AI-Enabled Edge Servers

A Definition First

Edge Servers are servers that are not located in the cloud or a at the data center. They are primarily mounted in a closet in factory floors, airports, train and bus stations, trains, buses, autonomous vehicles, oil rigs, and virtually hundreds of other applications. At one end they are connected to a large number of “intelligent and connected things” such as sensors, actuators, cameras, pumps, factory equipment, smartphones and the likes while maintaining their uplink to the corporate data centers. Edge servers have the uninspiring but critical task of collecting, analyzing, and acting upon, massive amounts of data generated by the connected “Things”. Additionally, they have the added responsibility of converting raw collected data to “Operational Insights” and forwarding them to upper layers.

Where Does AI Fit in This Picture?

The real value of edge servers can only be recognized if they have the ability to locally process the collected data and make real-time decisions and predictions locally with no reliance on remote resources. This can only happen if edge servers are able to host pre-trained deep learning models and have the computational resources to do real-time inferences locally. In most circles such servers are referred to as “Smart Edge Servers”. Latency and locality are key factors at the edge since data transport latencies and upstream service interruptions are intolerable in mission critical applications. As an example, a small traffic camera on a lamp post should be able to detect a speeding car without relying on computational resources in the cloud.

Unique Characteristics of Edge Servers

Edge servers are an extension of an organization’s IT infrastructure. They must be able to run the same workloads that run in data centers, this includes virtual machines, containers, databases, and software defined storage just like other servers. Any deviation from this scenario will be very costly when it comes to IT resource management and logistics. In a way, smart edge servers are designed to support enterprise-class compute, management, security, and storage in one enclosure able to handle harsh environmental conditions. This mandates vendors to build much smaller units installable in various spots (and not server racks). Another common denominator in edge servers is their ability to support a wealth of wireless technologies such Wi-Fi, 4G/LTE, Bluetooth, and a variety of other IoT-centric wireless technologies (Lo-RaWan, LTE-M, . . . .). To support legacy industrial applications some need to support various wireline interfaces such as ethernet, USB, CANbus and the likes. This is typically done natively or with the help of plugins modules.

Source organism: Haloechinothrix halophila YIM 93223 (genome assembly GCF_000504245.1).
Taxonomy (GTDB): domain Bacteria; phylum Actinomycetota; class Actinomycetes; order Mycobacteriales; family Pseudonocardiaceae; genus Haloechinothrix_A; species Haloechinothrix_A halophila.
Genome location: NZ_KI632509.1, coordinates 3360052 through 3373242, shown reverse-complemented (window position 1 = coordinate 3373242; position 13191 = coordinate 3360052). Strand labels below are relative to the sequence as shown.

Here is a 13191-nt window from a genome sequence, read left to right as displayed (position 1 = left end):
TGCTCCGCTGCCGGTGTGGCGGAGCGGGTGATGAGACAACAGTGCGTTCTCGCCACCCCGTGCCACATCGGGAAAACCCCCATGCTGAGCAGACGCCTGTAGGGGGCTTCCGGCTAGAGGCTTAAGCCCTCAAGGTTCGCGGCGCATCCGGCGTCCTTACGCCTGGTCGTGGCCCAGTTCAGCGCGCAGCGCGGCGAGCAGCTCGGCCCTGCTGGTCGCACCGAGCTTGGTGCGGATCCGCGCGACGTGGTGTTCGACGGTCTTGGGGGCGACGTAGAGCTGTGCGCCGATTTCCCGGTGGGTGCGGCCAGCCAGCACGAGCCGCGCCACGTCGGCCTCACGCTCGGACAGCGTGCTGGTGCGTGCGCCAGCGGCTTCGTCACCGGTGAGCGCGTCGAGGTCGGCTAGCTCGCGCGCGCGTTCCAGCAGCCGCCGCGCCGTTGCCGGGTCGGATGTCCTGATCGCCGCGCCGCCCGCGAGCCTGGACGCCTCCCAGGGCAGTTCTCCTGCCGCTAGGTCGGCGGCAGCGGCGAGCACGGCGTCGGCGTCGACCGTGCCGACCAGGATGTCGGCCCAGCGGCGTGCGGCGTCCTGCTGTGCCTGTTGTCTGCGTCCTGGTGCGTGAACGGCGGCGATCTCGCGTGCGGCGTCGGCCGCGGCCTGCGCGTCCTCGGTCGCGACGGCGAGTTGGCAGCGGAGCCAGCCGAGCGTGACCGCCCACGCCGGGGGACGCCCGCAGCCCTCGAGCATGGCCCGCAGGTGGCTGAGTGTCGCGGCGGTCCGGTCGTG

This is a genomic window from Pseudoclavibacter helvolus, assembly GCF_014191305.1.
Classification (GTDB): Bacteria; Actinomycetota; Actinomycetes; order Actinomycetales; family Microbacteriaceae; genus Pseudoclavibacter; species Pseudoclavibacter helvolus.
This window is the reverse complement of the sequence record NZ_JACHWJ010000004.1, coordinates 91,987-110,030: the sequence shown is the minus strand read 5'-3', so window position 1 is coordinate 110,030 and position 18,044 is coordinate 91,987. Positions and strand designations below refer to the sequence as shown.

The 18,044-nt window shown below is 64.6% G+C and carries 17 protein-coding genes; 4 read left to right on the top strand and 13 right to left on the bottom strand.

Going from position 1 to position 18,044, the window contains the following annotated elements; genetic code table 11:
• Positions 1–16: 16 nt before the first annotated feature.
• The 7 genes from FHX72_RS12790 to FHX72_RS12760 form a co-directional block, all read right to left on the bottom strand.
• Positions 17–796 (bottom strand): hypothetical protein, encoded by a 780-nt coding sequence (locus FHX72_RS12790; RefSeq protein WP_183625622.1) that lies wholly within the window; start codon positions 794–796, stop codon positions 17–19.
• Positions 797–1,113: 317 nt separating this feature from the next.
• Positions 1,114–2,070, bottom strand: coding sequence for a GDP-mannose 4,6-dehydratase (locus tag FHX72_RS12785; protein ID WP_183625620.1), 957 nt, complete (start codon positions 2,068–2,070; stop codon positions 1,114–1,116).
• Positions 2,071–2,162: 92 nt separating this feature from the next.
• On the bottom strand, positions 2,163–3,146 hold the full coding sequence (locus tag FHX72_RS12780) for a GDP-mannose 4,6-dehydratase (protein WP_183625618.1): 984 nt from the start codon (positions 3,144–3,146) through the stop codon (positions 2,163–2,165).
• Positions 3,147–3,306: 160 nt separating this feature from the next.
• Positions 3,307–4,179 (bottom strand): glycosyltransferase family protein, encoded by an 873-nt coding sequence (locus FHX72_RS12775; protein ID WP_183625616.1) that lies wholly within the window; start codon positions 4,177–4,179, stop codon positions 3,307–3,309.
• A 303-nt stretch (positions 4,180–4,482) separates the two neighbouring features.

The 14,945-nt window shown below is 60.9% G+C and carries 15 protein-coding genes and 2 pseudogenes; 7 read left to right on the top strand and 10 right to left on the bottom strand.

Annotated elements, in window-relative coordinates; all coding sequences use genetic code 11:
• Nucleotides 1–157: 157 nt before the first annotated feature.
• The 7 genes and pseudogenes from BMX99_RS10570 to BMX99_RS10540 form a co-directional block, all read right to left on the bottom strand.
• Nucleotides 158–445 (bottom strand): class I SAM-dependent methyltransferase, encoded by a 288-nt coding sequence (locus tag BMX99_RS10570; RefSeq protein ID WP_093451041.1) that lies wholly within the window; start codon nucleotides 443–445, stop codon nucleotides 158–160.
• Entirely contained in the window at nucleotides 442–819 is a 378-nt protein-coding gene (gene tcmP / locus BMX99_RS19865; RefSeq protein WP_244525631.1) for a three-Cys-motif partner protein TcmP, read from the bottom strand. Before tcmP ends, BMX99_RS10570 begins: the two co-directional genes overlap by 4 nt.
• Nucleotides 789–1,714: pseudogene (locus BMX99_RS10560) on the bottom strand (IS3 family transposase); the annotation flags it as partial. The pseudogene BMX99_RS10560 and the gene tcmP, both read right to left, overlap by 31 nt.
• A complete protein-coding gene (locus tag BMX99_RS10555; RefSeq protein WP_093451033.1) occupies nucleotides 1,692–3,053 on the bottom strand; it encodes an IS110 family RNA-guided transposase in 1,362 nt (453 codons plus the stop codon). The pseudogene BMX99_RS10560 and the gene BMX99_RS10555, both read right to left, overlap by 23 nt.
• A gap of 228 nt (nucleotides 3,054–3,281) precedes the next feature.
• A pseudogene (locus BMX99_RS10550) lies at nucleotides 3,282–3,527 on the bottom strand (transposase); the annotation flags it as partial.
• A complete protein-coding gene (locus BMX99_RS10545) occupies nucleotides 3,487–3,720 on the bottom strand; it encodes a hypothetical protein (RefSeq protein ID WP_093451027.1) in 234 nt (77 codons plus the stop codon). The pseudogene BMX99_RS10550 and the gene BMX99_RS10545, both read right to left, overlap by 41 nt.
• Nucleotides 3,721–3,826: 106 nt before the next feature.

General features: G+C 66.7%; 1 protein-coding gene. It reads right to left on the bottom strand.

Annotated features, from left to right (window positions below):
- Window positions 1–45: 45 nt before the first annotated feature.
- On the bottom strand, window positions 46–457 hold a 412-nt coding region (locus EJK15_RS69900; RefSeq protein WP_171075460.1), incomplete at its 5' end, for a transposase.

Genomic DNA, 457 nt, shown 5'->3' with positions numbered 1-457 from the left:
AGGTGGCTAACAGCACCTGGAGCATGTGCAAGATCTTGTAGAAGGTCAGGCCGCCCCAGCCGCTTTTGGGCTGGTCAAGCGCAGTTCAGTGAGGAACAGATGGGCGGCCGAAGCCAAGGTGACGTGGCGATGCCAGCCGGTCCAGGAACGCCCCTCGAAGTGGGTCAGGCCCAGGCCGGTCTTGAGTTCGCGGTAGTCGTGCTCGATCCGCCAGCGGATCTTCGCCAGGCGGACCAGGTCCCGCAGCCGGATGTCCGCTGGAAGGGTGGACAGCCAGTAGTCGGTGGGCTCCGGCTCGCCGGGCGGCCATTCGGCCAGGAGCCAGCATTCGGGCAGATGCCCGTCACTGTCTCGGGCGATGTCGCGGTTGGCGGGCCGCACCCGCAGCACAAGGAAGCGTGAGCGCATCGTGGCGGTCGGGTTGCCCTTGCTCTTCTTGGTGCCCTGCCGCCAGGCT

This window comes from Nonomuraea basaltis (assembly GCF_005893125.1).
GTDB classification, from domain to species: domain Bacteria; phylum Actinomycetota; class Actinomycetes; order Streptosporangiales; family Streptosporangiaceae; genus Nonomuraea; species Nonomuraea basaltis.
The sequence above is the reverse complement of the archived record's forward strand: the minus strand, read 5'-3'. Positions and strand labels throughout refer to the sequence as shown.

As for the support for deep learning tasks, most existing smart edge servers rely on either PCIe accelerator cards or carrier cards mostly powered by various flavors of NVIDIA’s GPUs. It is also noteworthy that AI-enabled edge servers are not the only intelligent edge devices. There are many vendors that build standalone AI-enabled appliances as well as embedded boards that are used strictly at the edge.

Opportunity for AI Chip Vendors

The leadership boundaries for deep learning datacenter accelerator chips are pretty much drawn (at least for now). Clearly NVIDIA has cornered the bulk of this market and there are solid indications that solutions from the likes of Graphcore, Intel (Nervana), and Wave Computing are gaining some ground. On the other hand, the market for AI accelerator chips for edge applications is wide open and desperately seeking fresh ideas. The existing AI-Enabled edge servers almost entirely rely on costly modules and plugins from NVIDIA or a handful of third-party vendors using NVIDIA GPUs. The market for edge servers is estimated to grow at a rate of 35% annually over the next five years and such a dramatic growth rate will invariably create fierce competition among suppliers and they all have to compete on price, performance, and power dissipation. This is when the BOM cost will be front and center and the high cost of existing accelerator modules will stick out like a sore thumb. Fancy packaging, fan-cooling, general purpose implementations have to go. There will be a need for cheaper, lower power, and optimized accelerator chips from newcomers and that is where I see opportunities. New device entrants will also be able to add value by building application specific features to optimize for certain use cases having to do with computer vision or voice processing.